Gardening Up Close--Managing Self-Sowers, Plants with Runners, and Bulbs
Roly-Poly Problems

Mendocino--Coastal Walk

This is part two of a plant photo report from our recent trip to Mendocino. The first shows some plant highlights from the Coast Botanical Garden. This one will show you some of the plants and views from a hike around the town of Mendocino on the bluffs overlooking the Pacific Ocean. To take this walk, one usually starts at the south end of the town, crossing the last business street will take you down near the bluffs. Just find a trail, turn right, and start walking, pausing often for views and closer looks at the plants. If you keep walking you will pass around the West side of town and come out at the northwest corner. Then you can turn inland and walk south back down the main drag.

     The wide swath of weeds and wild flowers follows the coast. Below the bluffs are inaccessible beaches between rocky cliffs. Wild waves splash around the many rocks near the shore. There are natural arches and even a blow hole. This beach aster overlooks one of the vertiginous views. .

Beach aster IMG_7002 copy

   If you are a food gardener, one plant on the walk is instantly familiar. It's a cole crop, probably collards. These plants have escaped from cultivation to grow happily in this maritime habitat much like that of the European coasts where they evolved. The waxy coating on their leaves evolved to protect them from damp air. However, while these are definitely collards, when I collected seed, some years ago, to see what would grow, I discovered that they produced plants with rather tough leaves. They have probably drifted from the more palatable cultivated ones that farmers originally grew nearby and are toughened by the cold, windy location and low water.

IMG_7003 copy

 If you know plants and have sharp eyes, you will see that it is growing amidst a stand of poison oak, which is also common near this trail--whatch your step if you take it!

We were there at the end of May, when several iconic coastal California natives were in bloom. One is California poppy, a mid-California coastal variant, which is yellow.

Yellow poppy IMG_7007 copy

Another is Sidalcia, or checkerbloom, a low plant with flowers like miniature pink hollyhocks.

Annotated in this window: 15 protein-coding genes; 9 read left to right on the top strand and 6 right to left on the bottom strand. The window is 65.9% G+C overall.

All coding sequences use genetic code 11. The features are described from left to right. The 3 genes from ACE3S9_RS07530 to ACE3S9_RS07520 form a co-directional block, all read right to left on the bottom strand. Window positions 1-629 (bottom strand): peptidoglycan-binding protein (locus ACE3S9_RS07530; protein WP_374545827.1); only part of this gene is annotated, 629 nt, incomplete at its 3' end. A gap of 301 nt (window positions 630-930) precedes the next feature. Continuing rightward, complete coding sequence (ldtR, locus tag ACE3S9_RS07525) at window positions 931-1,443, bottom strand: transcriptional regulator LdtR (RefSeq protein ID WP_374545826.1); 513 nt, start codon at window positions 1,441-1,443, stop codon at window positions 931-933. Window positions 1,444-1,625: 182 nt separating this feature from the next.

Sidallcia IMG_7004 copy

The plants I've shown so far (except for poison oak) are all ones that have been brought into gardens successfully. This last one, not so much. Castilleja, commonly known as Indian paintbrush, only grows where it can link its roots to another plant to share sustenance. To grow it you have to sow the seed next to a plant it can link to, possibly native bunch grass, or buckwheat. This isn't done often, but this wild specimen shows why it might be worth a try.

Indian Paintbrush IMG_7008 copy
Finally, we walked back to town, where the gardens include many old plants such as the ones mentioned in my book Wildly Successful Plants. This particular old cultivar of fuchsia shows no fuchsia mite damage at all, making it a good candidate for modern gardens or for breeding programs trying to bring back the old fuchsias lost to the mite.

Mendocino fuchsia IMG_7025 copy


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Charm Dreier

Wow, Pam, the photos of your coastal trip are amazing-- I have never seen such a brilliantly colored Indian Paintbrush before! Anyone that thinks CA natives are "boring" needs to get a load of these photos!

I am honored to comment on your site since you have to be the most famous bay area gardener, and I have been admiring your advice & learning from you from afar for years! I love your books, and enjoy your advice column in the newspaper. Keep up the good work of informing the rest of us out there-- thank you for sharing your extensive knowledge!!!!

Thanks, Charm Dreier

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